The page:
Also, while the CLF will advocate for the trolley, it could be satisfied by something else. “I don’t know what the ultimate [transit] project is going to look like,” Russell said.

Schimek emphasized that once the regulation is changed, the trolley is gone.

“There’s no more sort of legal mandate to do anything in the corridor,” he said.

At this point, trolley restoration apparently could come only with a significant shift in JP public opinion and a change of heart among state officials.

However, with new Gov. Deval Patrick coming into office in January and the public process almost certainly happening after that, there is at least the possibility of some such policy changes.

“That’s the other imponderable, isn’t it?” said Salimbene. “This is a settlement with a lame-duck administration [of Romney]. We know we’re going to have an administration that is much more sensitive to environmental justice and urban issues than the previous administration was.”

The settlement language appears noncommittal and, as both Schimek and Salimbene noted, doesn’t really have legal teeth. Considering the years of heated public debate, it is at this point hard to imagine any long-term transit solution in the corridor that would be “agreed upon,” though short-term bus improvements might be.

“If [the process] can’t reach consensus, the T is able to walk away,” Salimbene said.

Russell said that the CLF will resume legal action if the state doesn’t make a serious effort toward transit improvements.

The MBTA has long argued that the 39 bus is a fine replacement, especially now that it runs with 60-foot buses powered by natural gas.

But, Russell said, something new needs to be done.

“The current bus line is not enough,” she said. “They have to do another project. Definitely.”

However, improvements to the existing bus line “could be considered a new project,” she said.

Last week, the MBTA announced “improvements” to several bus lines, including the 39, effective Dec. 30. On the 39, it basically involves posting workers along the route to see if it’s running on time or getting stuck someplace. MBTA spokesperson Joe Pesaturo said the improvements have nothing to do with the lawsuit settlement. Instead, he said, they are part of the MBTA’s promised service improvements following the recent fare increase.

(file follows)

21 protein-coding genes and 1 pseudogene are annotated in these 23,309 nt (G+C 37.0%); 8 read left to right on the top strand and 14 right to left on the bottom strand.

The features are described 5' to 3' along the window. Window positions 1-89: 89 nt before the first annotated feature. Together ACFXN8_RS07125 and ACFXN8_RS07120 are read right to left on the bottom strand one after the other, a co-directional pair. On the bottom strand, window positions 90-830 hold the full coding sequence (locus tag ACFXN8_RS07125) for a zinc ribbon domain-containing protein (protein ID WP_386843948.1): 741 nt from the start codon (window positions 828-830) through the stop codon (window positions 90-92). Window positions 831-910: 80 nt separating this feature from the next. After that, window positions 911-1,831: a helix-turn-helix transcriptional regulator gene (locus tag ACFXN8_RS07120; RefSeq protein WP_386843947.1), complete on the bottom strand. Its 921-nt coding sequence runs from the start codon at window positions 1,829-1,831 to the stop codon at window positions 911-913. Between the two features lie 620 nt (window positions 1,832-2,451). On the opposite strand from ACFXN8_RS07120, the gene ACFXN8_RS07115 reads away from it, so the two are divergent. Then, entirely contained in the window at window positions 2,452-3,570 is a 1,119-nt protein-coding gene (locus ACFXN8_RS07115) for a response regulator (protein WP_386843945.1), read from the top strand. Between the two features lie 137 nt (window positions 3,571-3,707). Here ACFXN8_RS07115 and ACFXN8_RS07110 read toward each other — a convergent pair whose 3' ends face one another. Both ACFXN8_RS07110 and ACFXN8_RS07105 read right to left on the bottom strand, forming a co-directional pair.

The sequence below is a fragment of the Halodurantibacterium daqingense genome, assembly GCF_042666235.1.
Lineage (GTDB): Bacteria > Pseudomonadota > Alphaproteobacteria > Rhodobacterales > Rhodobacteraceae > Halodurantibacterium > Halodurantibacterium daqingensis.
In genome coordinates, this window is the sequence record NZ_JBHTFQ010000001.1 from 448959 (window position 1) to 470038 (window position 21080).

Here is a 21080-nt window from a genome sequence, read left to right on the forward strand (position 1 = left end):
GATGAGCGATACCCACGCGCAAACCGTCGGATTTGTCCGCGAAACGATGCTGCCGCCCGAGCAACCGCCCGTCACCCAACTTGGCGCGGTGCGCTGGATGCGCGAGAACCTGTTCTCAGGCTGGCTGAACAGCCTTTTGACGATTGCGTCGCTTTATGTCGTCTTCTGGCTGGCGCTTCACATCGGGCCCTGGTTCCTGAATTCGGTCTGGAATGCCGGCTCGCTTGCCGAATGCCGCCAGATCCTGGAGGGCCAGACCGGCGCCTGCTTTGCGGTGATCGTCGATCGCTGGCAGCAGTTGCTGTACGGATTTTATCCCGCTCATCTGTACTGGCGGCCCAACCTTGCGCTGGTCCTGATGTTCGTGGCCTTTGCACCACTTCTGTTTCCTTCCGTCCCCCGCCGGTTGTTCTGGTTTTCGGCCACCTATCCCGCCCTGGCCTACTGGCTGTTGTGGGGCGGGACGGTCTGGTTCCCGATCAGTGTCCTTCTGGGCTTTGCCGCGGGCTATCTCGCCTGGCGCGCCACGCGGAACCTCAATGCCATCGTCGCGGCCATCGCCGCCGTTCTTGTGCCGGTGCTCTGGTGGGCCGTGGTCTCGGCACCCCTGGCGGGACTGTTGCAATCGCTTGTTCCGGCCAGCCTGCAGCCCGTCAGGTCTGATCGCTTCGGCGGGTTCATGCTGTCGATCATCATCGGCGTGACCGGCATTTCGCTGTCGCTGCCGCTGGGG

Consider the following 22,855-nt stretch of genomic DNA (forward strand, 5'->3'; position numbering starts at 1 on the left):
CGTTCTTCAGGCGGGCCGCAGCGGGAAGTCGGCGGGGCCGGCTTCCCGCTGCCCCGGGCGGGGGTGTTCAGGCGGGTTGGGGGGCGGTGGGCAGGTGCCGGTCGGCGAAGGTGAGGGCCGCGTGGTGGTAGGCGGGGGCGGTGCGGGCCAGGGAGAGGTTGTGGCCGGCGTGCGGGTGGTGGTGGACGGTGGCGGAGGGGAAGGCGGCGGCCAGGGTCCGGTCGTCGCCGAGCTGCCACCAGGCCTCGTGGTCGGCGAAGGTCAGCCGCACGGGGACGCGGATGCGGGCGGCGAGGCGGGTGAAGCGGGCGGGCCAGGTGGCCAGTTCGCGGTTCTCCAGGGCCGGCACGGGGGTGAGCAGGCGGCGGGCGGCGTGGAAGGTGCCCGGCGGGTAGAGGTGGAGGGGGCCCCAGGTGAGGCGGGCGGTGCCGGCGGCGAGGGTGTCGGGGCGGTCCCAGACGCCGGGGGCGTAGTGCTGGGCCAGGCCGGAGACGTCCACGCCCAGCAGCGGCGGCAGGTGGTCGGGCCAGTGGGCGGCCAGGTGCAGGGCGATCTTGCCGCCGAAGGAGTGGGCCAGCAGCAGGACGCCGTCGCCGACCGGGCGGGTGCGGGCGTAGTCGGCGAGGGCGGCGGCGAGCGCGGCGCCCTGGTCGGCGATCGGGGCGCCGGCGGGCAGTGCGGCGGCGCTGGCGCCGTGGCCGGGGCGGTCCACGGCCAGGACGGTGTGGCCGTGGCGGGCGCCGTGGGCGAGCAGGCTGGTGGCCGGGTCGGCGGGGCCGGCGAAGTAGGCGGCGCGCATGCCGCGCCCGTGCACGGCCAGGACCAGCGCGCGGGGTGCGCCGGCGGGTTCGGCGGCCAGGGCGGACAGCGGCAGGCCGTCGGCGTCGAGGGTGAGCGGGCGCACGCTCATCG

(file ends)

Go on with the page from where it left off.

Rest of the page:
Russell said the new bus line improvements don’t fulfill the agreement, particularly because they appear to mostly involve fixing failures in what is supposed to be the current level of service.

“I would think the project for the Arborway corridor would have to be beyond the current service [level],” she said, adding that whatever it is must follow the public process.

BTWT has long proposed various 39 improvements to the MBTA, including placing Global Positioning System devices on buses to track them, as well as automatic passenger-counting devices that could be used to tweak service levels daily as needed.

Other ideas include reconfiguring the Back Bay end of the route to make it shorter, installing more bus stop amenities, and introducing traffic signals that prioritize buses. BTWT is even proposing new bus routes as a solution, such as one straight to Brookline Village and the Green Line stop there.

“They never really had a reason to take it seriously before,” Schimek said of such BTWT proposals. “What they were saying was anything that involved [spending] money was basically a no-go.”

Schimek said the forthcoming public process could be a chance to make such
improvements happen quickly—especially if trolleys aren’t discussed at all. And “quickly” is key, Schimek said, calling current 39 service “abominable.”

BTWT is also advocating again for the removal of the old trolley rails on Centre and South streets, which would be replaced even if the trolley was restored. Trolley advocates have argued against the removal project, saying such major work should be folded into trolley restoration. Symbolism appears to be involved in both sides of the argument as well.

Salimbene agreed that 39 service should be improved and said the public process can involve “consensus” and not necessarily “unanimity.”

“I say that fully knowing that our position may not be the one that consensus has built around,” he said.

But, Salimbene said, in the long-term, buses will always be an inferior transit mode. A key advantage is that trolleys offer transfer-free connections to downtown and the core rail system.

Salimebene said the forthcoming process is a chance for everyone “to think logically and practically and come up with a solution that is honest, a solution that is fair and a solution that really encourages people to use the bloody thing.”